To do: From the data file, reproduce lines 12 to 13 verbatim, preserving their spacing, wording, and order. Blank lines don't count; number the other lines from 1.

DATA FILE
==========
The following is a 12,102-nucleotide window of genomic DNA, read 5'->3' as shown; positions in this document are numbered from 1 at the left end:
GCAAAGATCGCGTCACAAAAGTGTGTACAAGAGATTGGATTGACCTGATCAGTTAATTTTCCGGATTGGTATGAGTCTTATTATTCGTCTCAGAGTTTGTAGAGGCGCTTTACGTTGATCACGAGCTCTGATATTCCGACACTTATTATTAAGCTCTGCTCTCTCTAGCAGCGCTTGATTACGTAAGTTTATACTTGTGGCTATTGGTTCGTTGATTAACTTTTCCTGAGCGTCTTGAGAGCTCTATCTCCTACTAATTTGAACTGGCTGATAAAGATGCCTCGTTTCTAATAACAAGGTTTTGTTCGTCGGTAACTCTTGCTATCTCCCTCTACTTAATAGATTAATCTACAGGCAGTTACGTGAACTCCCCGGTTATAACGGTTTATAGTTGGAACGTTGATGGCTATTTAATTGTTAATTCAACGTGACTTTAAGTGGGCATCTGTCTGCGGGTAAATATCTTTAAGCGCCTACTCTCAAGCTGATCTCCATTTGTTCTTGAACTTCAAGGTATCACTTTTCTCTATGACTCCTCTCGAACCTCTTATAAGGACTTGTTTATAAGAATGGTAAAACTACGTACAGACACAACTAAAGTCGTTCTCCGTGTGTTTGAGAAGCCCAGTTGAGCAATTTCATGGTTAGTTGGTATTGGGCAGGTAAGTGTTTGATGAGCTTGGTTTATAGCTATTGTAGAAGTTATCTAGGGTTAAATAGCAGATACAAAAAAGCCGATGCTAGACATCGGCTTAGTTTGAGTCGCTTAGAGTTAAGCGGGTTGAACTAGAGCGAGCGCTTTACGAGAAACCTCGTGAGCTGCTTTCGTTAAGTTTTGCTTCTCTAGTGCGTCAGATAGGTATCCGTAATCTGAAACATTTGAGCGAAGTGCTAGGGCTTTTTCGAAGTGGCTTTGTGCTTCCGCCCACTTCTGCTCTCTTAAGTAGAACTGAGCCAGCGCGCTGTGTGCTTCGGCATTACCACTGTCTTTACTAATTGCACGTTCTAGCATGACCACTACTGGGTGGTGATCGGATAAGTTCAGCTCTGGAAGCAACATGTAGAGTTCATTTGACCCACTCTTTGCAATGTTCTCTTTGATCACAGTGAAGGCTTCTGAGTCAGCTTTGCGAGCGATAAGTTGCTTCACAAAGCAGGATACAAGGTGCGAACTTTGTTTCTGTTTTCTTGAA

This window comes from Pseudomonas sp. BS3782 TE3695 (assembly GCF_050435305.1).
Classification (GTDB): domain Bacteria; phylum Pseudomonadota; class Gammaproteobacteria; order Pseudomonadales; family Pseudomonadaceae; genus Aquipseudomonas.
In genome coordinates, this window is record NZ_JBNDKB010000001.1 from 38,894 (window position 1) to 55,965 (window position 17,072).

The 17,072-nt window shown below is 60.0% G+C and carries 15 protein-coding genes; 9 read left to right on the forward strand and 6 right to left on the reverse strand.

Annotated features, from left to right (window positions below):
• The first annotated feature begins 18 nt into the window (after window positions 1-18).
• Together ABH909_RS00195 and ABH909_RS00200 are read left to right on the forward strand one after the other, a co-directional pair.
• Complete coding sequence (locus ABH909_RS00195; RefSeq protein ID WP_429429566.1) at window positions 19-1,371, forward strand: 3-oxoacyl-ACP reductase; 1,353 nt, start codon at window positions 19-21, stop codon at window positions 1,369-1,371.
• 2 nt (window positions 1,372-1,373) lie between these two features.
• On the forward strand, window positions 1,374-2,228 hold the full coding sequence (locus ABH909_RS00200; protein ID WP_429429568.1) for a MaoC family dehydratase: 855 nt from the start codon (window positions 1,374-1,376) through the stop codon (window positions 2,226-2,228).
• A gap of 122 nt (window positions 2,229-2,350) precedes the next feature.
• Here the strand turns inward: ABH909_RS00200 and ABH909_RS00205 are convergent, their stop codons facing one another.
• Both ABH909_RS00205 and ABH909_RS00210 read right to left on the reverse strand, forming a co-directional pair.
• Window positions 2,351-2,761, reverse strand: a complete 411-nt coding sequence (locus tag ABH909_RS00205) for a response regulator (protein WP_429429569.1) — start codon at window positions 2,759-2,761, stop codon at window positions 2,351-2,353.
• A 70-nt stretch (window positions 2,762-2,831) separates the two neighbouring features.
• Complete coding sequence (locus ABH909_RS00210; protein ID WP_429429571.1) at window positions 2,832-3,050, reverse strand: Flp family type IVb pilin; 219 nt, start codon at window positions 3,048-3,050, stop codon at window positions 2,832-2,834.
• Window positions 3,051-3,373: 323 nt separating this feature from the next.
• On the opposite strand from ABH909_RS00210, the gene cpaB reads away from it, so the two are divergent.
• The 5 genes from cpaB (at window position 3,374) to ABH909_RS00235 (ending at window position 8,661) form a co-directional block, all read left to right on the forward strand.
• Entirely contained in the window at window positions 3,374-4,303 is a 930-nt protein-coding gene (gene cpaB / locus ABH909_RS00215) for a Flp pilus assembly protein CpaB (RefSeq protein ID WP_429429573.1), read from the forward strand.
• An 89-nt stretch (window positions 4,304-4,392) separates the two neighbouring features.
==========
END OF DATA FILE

• On the forward strand, window positions 1,374-2,228 hold the full coding sequence (locus ABH909_RS00200; protein ID WP_429429568.1) for a MaoC family dehydratase: 855 nt from the start codon (window positions 1,374-1,376) through the stop codon (window positions 2,226-2,228).
• A gap of 122 nt (window positions 2,229-2,350) precedes the next feature.